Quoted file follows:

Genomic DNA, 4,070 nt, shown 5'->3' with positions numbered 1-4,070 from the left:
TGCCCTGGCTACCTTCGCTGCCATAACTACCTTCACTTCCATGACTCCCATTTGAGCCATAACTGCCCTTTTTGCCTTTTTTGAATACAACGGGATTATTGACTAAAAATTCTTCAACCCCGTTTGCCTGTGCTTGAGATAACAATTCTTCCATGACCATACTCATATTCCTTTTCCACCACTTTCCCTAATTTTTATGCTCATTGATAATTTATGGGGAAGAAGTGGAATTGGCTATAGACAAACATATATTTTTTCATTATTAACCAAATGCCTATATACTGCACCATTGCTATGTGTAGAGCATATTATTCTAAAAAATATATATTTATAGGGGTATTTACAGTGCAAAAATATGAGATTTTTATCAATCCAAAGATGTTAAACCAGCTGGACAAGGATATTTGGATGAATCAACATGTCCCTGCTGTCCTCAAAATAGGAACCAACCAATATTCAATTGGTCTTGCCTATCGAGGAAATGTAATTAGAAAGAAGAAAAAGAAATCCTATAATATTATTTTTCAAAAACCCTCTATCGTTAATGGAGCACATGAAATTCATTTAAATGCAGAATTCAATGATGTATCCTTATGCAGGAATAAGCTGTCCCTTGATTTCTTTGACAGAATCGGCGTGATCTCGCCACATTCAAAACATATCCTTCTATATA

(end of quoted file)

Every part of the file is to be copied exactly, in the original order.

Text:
Genomic DNA, 4,070 nt, shown 5'->3' with positions numbered 1-4,070 from the left:
TGCCCTGGCTACCTTCGCTGCCATAACTACCTTCACTTCCATGACTCCCATTTGAGCCATAACTGCCCTTTTTGCCTTTTTTGAATACAACGGGATTATTGACTAAAAATTCTTCAACCCCGTTTGCCTGTGCTTGAGATAACAATTCTTCCATGACCATACTCATATTCCTTTTCCACCACTTTCCCTAATTTTTATGCTCATTGATAATTTATGGGGAAGAAGTGGAATTGGCTATAGACAAACATATATTTTTTCATTATTAACCAAATGCCTATATACTGCACCATTGCTATGTGTAGAGCATATTATTCTAAAAAATATATATTTATAGGGGTATTTACAGTGCAAAAATATGAGATTTTTATCAATCCAAAGATGTTAAACCAGCTGGACAAGGATATTTGGATGAATCAACATGTCCCTGCTGTCCTCAAAATAGGAACCAACCAATATTCAATTGGTCTTGCCTATCGAGGAAATGTAATTAGAAAGAAGAAAAAGAAATCCTATAATATTATTTTTCAAAAACCCTCTATCGTTAATGGAGCACATGAAATTCATTTAAATGCAGAATTCAATGATGTATCCTTATGCAGGAATAAGCTGTCCCTTGATTTCTTTGACAGAATCGGCGTGATCTCGCCACATTCAAAACATATCCTTCTATATA